These are dangerous portents for the future. Improving agricultural productivity will become a more not a less, challenging task in the decades ahead. The supply of readily arable land is diminishing in most developing countries. Water scarcity is already a constraint in the semi-arid tropical zones of Sub-Saharan Africa and South Asia where pressure on the land is high. According to the projections of the Intergovernmental Panel on Climate Change, weather extremes including severe drought are likely to become more frequent in those same regions. When the world recovers from recession, income growth and dietary shifts will once again put demand pressure on the world's food supply.
But there is good news. We know how to increase agricultural productivity and farm incomes – through a combination of adaptive agricultural research, improved education and extension, and market development, all aimed at small farmers, especially women farmers. A new generation of seeds and farm practices and infrastructure improvements will make possible higher yields and increasing farm incomes. A new Green Revolution can help. Though Green Revolution technologies have been increasingly criticized as benefiting only larger farms and harming the environment, later studies showed that small farmers benefited as much. In fact, without yield-increasing technologies, the expansion of agriculture into marginal lands would have wreaked greater environmental damage.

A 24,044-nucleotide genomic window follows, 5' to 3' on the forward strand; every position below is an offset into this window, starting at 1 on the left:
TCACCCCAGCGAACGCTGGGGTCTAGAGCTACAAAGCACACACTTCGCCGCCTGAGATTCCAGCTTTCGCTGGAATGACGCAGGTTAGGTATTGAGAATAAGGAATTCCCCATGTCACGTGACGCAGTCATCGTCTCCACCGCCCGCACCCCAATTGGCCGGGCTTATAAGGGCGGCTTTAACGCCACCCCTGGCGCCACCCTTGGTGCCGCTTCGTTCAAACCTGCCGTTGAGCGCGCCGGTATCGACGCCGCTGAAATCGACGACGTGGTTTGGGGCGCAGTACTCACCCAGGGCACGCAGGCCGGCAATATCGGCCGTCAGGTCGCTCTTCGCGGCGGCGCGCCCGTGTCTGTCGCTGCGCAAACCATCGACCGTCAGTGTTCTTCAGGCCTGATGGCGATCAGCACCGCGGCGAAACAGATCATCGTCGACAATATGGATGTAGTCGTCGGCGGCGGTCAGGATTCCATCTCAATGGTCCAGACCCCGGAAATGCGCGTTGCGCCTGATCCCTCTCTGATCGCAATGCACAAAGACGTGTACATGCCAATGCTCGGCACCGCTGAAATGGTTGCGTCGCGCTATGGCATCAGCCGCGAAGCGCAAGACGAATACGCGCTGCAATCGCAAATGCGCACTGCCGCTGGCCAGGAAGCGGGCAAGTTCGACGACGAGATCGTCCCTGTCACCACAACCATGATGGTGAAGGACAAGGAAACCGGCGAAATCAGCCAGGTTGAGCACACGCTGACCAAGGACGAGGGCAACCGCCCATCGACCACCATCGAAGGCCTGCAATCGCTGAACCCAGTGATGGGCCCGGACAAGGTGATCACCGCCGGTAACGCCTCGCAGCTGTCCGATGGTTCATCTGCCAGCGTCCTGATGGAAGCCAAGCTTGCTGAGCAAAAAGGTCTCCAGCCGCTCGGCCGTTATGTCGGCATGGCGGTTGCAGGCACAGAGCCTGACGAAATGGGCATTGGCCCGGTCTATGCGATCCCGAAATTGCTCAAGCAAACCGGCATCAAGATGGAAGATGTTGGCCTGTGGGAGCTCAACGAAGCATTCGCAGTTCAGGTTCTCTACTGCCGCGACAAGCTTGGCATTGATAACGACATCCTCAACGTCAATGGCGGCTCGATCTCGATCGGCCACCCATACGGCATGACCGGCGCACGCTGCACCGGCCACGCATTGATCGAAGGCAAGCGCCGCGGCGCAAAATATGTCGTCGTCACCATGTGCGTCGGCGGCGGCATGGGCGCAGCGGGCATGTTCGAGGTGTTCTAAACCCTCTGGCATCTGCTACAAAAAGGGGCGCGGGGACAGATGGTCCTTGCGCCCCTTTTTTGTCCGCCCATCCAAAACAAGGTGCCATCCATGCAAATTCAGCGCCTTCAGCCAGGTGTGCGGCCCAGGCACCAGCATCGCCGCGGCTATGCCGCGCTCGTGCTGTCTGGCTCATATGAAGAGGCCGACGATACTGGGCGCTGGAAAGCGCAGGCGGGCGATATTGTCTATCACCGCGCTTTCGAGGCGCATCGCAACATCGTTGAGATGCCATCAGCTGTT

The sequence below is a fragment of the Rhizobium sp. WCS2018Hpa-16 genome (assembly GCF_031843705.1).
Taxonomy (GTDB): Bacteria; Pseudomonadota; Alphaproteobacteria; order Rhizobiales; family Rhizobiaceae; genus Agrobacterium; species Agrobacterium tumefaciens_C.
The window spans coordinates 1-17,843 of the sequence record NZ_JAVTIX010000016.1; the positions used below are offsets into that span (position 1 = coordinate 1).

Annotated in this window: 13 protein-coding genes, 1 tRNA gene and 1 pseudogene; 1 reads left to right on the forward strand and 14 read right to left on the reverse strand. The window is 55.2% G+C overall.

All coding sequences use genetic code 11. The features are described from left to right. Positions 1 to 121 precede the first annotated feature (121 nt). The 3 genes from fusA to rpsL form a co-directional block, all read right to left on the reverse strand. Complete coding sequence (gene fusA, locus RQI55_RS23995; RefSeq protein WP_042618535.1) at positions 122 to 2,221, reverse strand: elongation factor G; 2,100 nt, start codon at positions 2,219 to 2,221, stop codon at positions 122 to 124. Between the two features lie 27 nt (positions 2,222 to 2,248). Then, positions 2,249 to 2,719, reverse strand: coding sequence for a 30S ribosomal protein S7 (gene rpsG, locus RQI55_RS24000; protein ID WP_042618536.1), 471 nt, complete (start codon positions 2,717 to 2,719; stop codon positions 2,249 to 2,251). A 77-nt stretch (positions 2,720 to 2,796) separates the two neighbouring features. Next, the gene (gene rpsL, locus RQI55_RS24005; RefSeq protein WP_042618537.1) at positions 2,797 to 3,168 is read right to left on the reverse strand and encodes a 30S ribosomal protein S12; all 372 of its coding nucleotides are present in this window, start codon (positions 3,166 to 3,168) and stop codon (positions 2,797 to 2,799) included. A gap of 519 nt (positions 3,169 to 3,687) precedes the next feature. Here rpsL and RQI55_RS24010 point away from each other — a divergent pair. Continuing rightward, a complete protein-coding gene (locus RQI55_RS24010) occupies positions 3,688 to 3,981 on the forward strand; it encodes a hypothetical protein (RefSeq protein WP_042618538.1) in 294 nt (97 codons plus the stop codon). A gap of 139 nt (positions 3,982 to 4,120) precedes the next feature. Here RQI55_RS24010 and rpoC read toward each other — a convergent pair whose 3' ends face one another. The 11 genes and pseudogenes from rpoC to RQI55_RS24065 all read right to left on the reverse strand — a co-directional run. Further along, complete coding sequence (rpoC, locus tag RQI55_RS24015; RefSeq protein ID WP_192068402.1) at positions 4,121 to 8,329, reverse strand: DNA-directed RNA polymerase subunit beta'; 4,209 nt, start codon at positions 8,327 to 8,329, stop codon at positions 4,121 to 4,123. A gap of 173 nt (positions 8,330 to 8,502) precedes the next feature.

What is required first and foremost is to put agriculture back at the top of the global development agenda. We seem to have forgotten that no economy has achieved sustained growth and graduated to middle income status without first developing its agriculture.
There are promising signs of change. The World Bank has announced a new focus on agricultural development in Africa. The G20 Summit in April 2009 addressed the need. Under NEPAD – the New African Partnership for Agricultural Development – African nations have committed to devoting more resources to improving agriculture.
The United States is moving to renew American leadership for global agricultural development. President Obama has announced his support for doubling US foreign assistance for agriculture. Legislation sponsored by Senators Lugar and Casey proposes to overhaul totally US agricultural development assistance.
But the second Green Revolution cannot be a carbon copy of the first. It will have to be the result of a partnership between the donor countries, the developing nations and international institutions, with goals defined by African and Asian partners. It will also have to create public-private partnerships with universities and research institutes, agri-business companies, and non-government organizations committed to hunger and poverty reduction. Organizations such as AGRA, the Alliance for a Green Revolution in Africa funded by the Bill and Melinda Gates Foundation, represent the highly innovative approaches that can be realized by such partnerships.
The counter-productive policies of developed nations must also be changed. US, European and Japanese farm subsidies distort world market prices and undercut small farmers in Africa and Asia. European opposition to the use of genetically modified seeds in African agriculture has hampered productivity growth. The US practice that aid recipient countries buy US commodities with the aid has the net effect of depressing local markets.
While the above policy errors need fixing, the shock of global food price increases in 2008 holds out the hope that even in the midst of a great recession, this most fundamental of human needs can once again become the focus of global concern.
Marshall Bouton is president of The Chicago Council on Global Affairs and directed a recent Council-sponsored study of US global agricultural development policy. This was written for Yale Global.